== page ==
Ivan Dixon (I) - News Poster


The Spook Who Sat By the Door

“Spook” being both a racial slur and slang for CIA agent, Ivan Dixon’s filmization of Sam Greenelee’s 1969 novel is one of the most astonishing Hollywood films of the Nixon era. Not merely subversive but a genuinely revolutionary call to arms, it’s not exactly polished but it is passionate. Original distributor UA pulled it from circulation for years.
See full article at Trailers from Hell »

The Simpsons: pixel couch gag tribute is a must-watch

Two pixel artists have created their own couch gag sequence for The Simpsons. It's full of fun detail and series references...

You could probably devote an entire website to all the homages and parodies made out Lego or pixel art, but this one's simply too good not to share.

Created by pixel artists Paul Robertson and Ivan Dixon, and featuring a soundtrack by Jeremy Dower, it's a 16-bit-style version of The Simpsons' opening credits. The attention to detail is exquisite - references to episodes past can be found in every scene - and, unusually, it just keeps getting better as it goes along.

Indeed, we wouldn't be too surprised if Fox didn't commission the artists to create something similar for the actual TV show. See for yourself...


Follow our Twitter feed for faster news and bad jokes right here. And be our Facebook chum here. 

Other Viral Video Ryan
See full article at Den of Geek »

Nothing But a Man: Roemer Directs Abbey Lincoln in Malcolm X's Favorite Movie

In Michael Roemer's superb and little-seen 1964 drama Nothing But a Man — playing October 8 and 9 as part of Film Forum's seven-movie Roemer tribute — Ivan Dixon and Abbey Lincoln play a young couple striving to make a life for themselves in small-town Alabama. Lincoln's Josie, serene and self-possessed, is a preacher's daughter and a college-educated schoolteacher who refuses to let white people define her identity. Dixon's Duff Anderson, a former railroad worker whose independence and intelligence threaten the white male authority figures in the town where he's chosen to settle, doesn't have the same emotional fortitude. His circumstances are different, for reasons Josie understands: "It's not as hard on a girl," she tells him, trying to soothe him after he's lost...
See full article at Village Voice »

Get excited! ‘Grindhouse Trailer Classics 4′ coming in June

Just when you thought you’d seen everything… here comes another 55 insane trailers to whip you into a frenzy in this collection of sick, depraved and hysterically brilliant movie previews from the golden age of Grindhouse cinema in Grindhouse Trailer Classics 4.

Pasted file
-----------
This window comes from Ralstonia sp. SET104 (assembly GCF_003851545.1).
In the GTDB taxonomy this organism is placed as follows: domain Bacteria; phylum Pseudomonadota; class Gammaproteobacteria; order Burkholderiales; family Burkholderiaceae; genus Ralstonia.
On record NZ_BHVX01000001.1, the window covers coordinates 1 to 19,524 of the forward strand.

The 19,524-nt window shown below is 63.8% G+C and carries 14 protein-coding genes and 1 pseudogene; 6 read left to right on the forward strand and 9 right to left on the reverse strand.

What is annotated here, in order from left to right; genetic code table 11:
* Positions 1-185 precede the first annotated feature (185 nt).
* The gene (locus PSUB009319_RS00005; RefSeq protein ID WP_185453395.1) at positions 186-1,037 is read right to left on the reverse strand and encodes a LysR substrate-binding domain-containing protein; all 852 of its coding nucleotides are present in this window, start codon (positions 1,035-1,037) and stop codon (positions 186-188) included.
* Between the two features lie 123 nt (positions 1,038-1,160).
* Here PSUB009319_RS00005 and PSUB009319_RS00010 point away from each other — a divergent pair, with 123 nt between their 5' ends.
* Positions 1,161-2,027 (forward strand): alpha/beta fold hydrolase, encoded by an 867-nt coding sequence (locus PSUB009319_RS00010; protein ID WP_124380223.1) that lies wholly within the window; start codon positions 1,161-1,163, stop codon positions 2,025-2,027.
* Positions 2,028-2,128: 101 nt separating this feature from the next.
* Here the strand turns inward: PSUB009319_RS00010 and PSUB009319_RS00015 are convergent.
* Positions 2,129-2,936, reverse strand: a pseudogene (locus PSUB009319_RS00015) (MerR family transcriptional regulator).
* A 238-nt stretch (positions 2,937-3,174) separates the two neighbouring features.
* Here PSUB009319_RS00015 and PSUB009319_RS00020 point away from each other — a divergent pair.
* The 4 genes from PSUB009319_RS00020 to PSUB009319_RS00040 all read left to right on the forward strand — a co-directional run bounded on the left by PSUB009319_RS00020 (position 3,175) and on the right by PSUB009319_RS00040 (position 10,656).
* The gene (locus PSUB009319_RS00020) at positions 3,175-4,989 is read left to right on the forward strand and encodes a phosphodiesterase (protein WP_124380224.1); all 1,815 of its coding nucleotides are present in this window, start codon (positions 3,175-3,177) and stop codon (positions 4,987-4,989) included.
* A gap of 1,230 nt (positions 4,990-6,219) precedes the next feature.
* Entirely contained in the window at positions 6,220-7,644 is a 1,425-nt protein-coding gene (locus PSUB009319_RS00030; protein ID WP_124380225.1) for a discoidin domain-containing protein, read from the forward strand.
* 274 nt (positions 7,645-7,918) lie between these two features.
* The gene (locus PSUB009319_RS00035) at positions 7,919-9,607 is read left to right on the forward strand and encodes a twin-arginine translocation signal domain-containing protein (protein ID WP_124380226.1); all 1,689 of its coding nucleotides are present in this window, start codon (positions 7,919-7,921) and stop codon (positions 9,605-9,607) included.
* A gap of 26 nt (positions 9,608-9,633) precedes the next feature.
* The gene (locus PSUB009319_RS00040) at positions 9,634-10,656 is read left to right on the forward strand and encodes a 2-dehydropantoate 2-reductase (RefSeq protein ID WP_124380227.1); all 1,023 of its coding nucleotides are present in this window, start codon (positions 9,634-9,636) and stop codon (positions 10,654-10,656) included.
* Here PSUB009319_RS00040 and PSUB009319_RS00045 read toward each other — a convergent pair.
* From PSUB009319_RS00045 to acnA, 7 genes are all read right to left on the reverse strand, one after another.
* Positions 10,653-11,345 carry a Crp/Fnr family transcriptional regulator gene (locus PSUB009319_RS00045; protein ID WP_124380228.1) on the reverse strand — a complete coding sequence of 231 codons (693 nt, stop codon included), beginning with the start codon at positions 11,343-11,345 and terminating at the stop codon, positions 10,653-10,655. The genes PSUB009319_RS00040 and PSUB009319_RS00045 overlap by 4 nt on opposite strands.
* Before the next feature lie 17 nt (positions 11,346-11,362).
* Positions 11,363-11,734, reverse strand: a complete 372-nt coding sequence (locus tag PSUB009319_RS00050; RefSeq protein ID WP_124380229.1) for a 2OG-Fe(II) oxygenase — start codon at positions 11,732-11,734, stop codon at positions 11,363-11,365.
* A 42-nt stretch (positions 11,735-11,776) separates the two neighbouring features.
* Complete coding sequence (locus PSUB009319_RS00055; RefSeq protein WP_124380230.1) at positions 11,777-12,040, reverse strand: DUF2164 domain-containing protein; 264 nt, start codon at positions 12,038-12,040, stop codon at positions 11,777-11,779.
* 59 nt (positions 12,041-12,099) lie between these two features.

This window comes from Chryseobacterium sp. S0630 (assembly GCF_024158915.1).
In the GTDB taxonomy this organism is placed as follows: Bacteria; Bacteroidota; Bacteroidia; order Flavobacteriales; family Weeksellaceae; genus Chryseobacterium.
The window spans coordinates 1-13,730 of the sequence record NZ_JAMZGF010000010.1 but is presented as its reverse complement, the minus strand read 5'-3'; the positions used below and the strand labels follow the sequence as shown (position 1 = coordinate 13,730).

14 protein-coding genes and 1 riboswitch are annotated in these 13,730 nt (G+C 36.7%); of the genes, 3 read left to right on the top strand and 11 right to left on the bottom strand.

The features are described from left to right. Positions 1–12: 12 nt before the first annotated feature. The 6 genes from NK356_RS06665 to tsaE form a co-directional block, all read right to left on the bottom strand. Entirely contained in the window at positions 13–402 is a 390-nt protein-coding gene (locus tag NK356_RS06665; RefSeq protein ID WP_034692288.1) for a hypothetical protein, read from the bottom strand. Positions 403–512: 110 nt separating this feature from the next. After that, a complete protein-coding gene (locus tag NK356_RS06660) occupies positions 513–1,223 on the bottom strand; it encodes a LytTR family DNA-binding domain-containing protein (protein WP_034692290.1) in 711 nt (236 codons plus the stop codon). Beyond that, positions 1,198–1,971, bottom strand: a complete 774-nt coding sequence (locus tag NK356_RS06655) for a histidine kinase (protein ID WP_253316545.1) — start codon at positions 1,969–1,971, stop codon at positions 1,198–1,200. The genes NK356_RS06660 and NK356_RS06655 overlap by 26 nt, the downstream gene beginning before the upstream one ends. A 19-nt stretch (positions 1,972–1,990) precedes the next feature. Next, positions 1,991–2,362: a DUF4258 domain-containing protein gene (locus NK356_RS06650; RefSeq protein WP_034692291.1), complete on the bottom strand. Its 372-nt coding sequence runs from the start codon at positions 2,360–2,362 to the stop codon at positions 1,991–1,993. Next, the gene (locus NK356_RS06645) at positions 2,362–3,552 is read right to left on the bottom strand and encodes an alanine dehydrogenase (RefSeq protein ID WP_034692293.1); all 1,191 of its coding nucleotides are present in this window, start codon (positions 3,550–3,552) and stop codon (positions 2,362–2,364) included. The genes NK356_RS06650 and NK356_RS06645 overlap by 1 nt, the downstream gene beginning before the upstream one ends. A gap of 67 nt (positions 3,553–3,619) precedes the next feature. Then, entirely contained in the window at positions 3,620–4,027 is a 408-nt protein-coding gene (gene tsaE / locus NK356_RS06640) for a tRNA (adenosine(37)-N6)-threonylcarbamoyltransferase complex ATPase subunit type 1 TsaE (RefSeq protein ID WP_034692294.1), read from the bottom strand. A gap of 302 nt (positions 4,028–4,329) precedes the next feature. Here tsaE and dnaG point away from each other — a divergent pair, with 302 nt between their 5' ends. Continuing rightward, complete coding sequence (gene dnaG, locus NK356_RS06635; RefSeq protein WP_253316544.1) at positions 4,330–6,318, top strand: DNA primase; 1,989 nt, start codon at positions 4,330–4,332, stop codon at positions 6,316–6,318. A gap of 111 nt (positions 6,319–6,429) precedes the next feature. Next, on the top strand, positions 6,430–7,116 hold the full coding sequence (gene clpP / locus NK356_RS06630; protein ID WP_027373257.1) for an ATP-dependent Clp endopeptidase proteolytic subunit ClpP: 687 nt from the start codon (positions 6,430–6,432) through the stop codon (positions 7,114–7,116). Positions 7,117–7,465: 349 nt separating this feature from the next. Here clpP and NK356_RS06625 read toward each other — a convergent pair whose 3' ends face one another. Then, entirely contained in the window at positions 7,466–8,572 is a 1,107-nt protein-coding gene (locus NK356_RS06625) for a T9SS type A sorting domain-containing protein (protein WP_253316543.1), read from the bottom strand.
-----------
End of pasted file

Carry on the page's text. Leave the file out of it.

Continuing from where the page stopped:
Following the successful and critically-acclaimed release of Grindhouse Trailer Classics 1, 2 & 3, Nucleus Films will once again take you on trip back to the “gory days” of cult and exploitation cinema with their latest unseen compilation of audacious theatrical trailers from the sleazy cinematic sub-genre known as “grindhouse”.

I’m a Huge fan of this series (check out this pic of my signed copies of the first 3 releases) so I’m super-excited to see what stupefyingly awesome trailers this collection has to offer. According to the press release, all of the trailers in this collection have been sourced from ultra-rare 35mm prints, many of which haven’t been seen since they
See full article at Blogomatic3000 »

Interview: The Directors Of 'Infiltrating Hollywood: The Rise & Fall of The Spook Who Sat By The Door'

Here at S&A we’ve covered Infiltrating Hollywood: The Rise And Fall of The Spook Who Sat By The Door a number times, before and after it gained prominence in the film market. For those unaware, this documentary tells the story behind the making of the cult-favorite movie The Spook Who Sat By The Door, with interviews centering around Sam Greenlee, the writer of the original book and screenplay, along with film co-stars Paul Butler, J.A. Preston and the late director Ivan Dixon’s wife Berlie Dixon, among other notables. The directors of this telling documentary are Christine Acham and Cliff Ward. Christine Acham received her PhD in Critical Studies from the USC School of...
See full article at ShadowAndAct »

Without Theatres: ‘Nothing But a Man’ is unapologetically political and deeply humanistic

It won’t take a historian to convince you how turbulent the political atmosphere was in the 1960s — simply look at the American cinema for proof. There had been an influx of the film with the residue of McCarthyism (The Manchurian Candidate), spy thrillers with the looming threat of the Russians (From Russia with Love), and the deep-seated fear of nuclear apocalypse (Dr. Strangelove). These were films about professionals and about the jobs the men in high positions carried out with our voices and votes at a passive distance. The United States’ personal struggle, one dealt with on a day-to-day basis by the average citizen, was the civil rights movement, a stark attempt of reconciliation of the nation’s troubled past by affirming a real equality for black citizens — a cultural as well as legal battle. Cinema’s visual representation for African Americans at this point was throwing Sidney Poitier into a Hollywood production,
See full article at SoundOnSight »

Muhammad Ali's biggest fight – for justice – comes to life in style | Richard Williams

A compelling new film documenting Muhammad Ali's battle against the Vietnam war draft shows the fighter's ongoing relevance, in and out of the ring

"Nobody sings Dylan like Dylan" was how the record company's slogan put it back in the 1960s. Equally, nobody plays Ali like Ali, then or now. So it was sensible of the director Stephen Frears and the screenwriter Shawn Slovo to mix original newsreel footage with newly shot material when putting together their film Muhammad Ali's Greatest Fight, which they presented to an audience at the British Film Institute on Tuesday night.

Its Us premiere took place 24 hours later in Louisville, Kentucky, Ali's home town, kicking off Three Days of Greatness, a gala at which humanitarian awards were presented in the boxer's name to recipients including Jimmy Carter and Christina Aguilera. No one who saw it on either side of the Atlantic this week could doubt that if any sceptic,
See full article at The Guardian - Film News »

Director Michael Roemer on his seminal 60s drama Nothing But a Man